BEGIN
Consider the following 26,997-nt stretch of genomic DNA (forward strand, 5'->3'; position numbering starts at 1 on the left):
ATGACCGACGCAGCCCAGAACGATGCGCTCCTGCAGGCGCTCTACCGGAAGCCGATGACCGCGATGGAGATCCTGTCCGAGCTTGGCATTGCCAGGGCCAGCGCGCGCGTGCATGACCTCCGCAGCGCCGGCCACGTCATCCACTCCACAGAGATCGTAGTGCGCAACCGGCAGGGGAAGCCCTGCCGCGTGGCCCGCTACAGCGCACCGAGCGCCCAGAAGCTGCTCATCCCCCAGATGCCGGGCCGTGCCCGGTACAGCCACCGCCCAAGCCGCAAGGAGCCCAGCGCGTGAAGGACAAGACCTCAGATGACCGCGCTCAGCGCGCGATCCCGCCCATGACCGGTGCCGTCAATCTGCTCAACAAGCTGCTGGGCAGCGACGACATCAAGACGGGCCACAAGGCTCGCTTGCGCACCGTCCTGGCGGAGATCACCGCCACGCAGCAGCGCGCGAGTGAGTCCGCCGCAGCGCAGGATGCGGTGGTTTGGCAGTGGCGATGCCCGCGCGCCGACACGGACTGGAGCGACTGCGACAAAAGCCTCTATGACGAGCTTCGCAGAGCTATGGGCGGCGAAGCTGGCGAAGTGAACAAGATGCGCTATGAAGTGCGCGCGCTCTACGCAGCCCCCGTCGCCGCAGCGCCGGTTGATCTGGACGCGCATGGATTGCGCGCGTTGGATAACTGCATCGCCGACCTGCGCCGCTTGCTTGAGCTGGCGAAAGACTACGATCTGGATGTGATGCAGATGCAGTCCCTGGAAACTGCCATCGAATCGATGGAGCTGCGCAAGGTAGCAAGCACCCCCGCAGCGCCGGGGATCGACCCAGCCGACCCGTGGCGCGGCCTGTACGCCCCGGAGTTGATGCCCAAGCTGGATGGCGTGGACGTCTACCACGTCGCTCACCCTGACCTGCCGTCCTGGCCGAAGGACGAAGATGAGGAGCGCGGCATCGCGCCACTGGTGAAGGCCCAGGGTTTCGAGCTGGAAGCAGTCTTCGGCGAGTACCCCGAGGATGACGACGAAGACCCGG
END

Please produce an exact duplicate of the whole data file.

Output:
Consider the following 26,997-nt stretch of genomic DNA (forward strand, 5'->3'; position numbering starts at 1 on the left):
ATGACCGACGCAGCCCAGAACGATGCGCTCCTGCAGGCGCTCTACCGGAAGCCGATGACCGCGATGGAGATCCTGTCCGAGCTTGGCATTGCCAGGGCCAGCGCGCGCGTGCATGACCTCCGCAGCGCCGGCCACGTCATCCACTCCACAGAGATCGTAGTGCGCAACCGGCAGGGGAAGCCCTGCCGCGTGGCCCGCTACAGCGCACCGAGCGCCCAGAAGCTGCTCATCCCCCAGATGCCGGGCCGTGCCCGGTACAGCCACCGCCCAAGCCGCAAGGAGCCCAGCGCGTGAAGGACAAGACCTCAGATGACCGCGCTCAGCGCGCGATCCCGCCCATGACCGGTGCCGTCAATCTGCTCAACAAGCTGCTGGGCAGCGACGACATCAAGACGGGCCACAAGGCTCGCTTGCGCACCGTCCTGGCGGAGATCACCGCCACGCAGCAGCGCGCGAGTGAGTCCGCCGCAGCGCAGGATGCGGTGGTTTGGCAGTGGCGATGCCCGCGCGCCGACACGGACTGGAGCGACTGCGACAAAAGCCTCTATGACGAGCTTCGCAGAGCTATGGGCGGCGAAGCTGGCGAAGTGAACAAGATGCGCTATGAAGTGCGCGCGCTCTACGCAGCCCCCGTCGCCGCAGCGCCGGTTGATCTGGACGCGCATGGATTGCGCGCGTTGGATAACTGCATCGCCGACCTGCGCCGCTTGCTTGAGCTGGCGAAAGACTACGATCTGGATGTGATGCAGATGCAGTCCCTGGAAACTGCCATCGAATCGATGGAGCTGCGCAAGGTAGCAAGCACCCCCGCAGCGCCGGGGATCGACCCAGCCGACCCGTGGCGCGGCCTGTACGCCCCGGAGTTGATGCCCAAGCTGGATGGCGTGGACGTCTACCACGTCGCTCACCCTGACCTGCCGTCCTGGCCGAAGGACGAAGATGAGGAGCGCGGCATCGCGCCACTGGTGAAGGCCCAGGGTTTCGAGCTGGAAGCAGTCTTCGGCGAGTACCCCGAGGATGACGACGAAGACCCGG